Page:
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Ventilated facades are normally found in larger buildings, but the ROCKWOOL Group is making this technology available for smaller buildings like the new seaside townhouses in Stege, Denmark.

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Hovedgaden 501
DK-2640 Hedehusene

Phone: +45 46 56 16 16


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Stege Havn A/S

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Jesper Martin Højriis Hansen, nb4

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Complex settings, complex facade

When nb4 decided to enter a competition to design new townhouses, lead architect Jesper Martin Højriis Hansen understood how important the building's facade would be. "The municipality wanted the design to fit the shoreline building site at the harbour," Mr Hansen says, "and we felt that complex settings called for a complex facade."

The architects chose an attractive mix of ETICS, glass, wood and steel for the facade. The challenge would be to find a way to bring all these materials together.

One material supports both ETICS and ventilated technology. Mr Hansen and his team knew they needed good insulation that could be used for the entire structure - no matter what the outer layer. This would streamline installation and reduce the risk of mistakes. The team felt that ROCKWOOL stone wool insulation was the best product for the job.

Where the ETICS part of the building involved a surfacing applied directly as the top layer of insulation, the wood cladding was installed as part of ROCKWOOL's FlexSystem ventilated facade solution. With this system, the mechanical properties of ROCKWOOL insulation support the cladding, with no need for sub-constructions and the thermal bridging they often cause.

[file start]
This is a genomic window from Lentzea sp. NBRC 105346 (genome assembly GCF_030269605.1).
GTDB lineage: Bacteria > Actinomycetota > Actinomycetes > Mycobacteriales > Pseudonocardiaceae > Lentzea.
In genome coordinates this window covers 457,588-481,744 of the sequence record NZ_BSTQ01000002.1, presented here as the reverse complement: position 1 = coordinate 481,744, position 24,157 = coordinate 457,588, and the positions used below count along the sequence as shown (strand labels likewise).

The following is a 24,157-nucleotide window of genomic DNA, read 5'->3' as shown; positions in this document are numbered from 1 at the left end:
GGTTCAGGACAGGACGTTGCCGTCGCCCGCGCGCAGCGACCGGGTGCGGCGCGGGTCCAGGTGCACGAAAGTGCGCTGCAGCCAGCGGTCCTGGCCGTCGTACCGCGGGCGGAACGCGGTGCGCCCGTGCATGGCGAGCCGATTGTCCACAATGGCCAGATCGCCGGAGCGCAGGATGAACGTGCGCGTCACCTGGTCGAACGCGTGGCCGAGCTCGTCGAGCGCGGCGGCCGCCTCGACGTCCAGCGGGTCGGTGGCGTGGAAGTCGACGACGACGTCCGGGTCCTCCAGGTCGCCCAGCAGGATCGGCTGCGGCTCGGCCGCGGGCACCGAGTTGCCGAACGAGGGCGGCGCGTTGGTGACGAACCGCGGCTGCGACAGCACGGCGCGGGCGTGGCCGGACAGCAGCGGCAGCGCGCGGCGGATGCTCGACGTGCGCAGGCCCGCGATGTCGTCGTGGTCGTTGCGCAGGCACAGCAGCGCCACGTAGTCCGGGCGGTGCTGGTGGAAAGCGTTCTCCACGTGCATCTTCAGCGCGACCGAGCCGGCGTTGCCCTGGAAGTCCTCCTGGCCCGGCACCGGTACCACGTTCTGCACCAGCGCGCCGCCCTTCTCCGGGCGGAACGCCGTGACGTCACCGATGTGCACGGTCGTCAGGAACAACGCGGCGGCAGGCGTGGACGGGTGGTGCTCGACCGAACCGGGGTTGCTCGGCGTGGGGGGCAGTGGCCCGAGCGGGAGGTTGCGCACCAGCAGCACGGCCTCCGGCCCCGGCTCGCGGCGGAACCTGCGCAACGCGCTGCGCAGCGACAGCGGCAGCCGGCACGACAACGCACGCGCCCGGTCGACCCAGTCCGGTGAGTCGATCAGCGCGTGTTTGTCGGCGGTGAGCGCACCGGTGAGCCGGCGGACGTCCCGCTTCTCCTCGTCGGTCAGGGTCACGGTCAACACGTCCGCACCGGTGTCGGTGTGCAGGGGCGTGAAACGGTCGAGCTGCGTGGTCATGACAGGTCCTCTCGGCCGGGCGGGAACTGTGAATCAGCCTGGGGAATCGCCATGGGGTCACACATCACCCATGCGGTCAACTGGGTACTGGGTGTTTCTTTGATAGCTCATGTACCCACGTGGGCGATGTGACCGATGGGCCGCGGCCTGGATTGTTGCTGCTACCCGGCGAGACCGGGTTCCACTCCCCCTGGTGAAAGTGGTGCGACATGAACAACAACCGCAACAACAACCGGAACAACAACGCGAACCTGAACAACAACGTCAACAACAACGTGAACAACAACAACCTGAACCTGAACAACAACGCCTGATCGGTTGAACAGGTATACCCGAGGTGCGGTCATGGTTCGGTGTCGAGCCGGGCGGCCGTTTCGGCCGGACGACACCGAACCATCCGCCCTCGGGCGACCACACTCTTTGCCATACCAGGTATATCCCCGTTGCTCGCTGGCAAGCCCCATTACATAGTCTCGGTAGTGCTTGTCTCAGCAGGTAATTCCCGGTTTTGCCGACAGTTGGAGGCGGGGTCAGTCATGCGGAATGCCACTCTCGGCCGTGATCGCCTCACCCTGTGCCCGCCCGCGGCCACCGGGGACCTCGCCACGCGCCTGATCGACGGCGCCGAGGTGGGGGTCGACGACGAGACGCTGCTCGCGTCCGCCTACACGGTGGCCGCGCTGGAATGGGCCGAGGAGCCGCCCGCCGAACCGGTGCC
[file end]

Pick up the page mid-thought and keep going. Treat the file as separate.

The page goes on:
Mr Hansen notes several additional practical advantages in using the ventilated solution: "For one thing, stone wool doesn't absorb water, which can seep in through knots in the wood," he says. "Also, the wood facade sticks out somewhat from the ETICS below it and helps to protect it."

Faster to install, better at protecting

Looking back on the project, Mr Hansen sees three main advantages to choosing ROCKWOOL solutions.

"First, since stone wool insulation accommodates both ventilated facade and ETICS, we saved time by installing the insulation in one go. Second, it minimises the risk of thermal bridges, which can be a real problem in this type of design. And finally, stone wool doesn't absorb water, so the insulation does a great job protecting the wood cladding," Mr Hansen concludes.

"We saved time by installing the insulation in one go."

- Jesper Martin Højriis Hansen, architect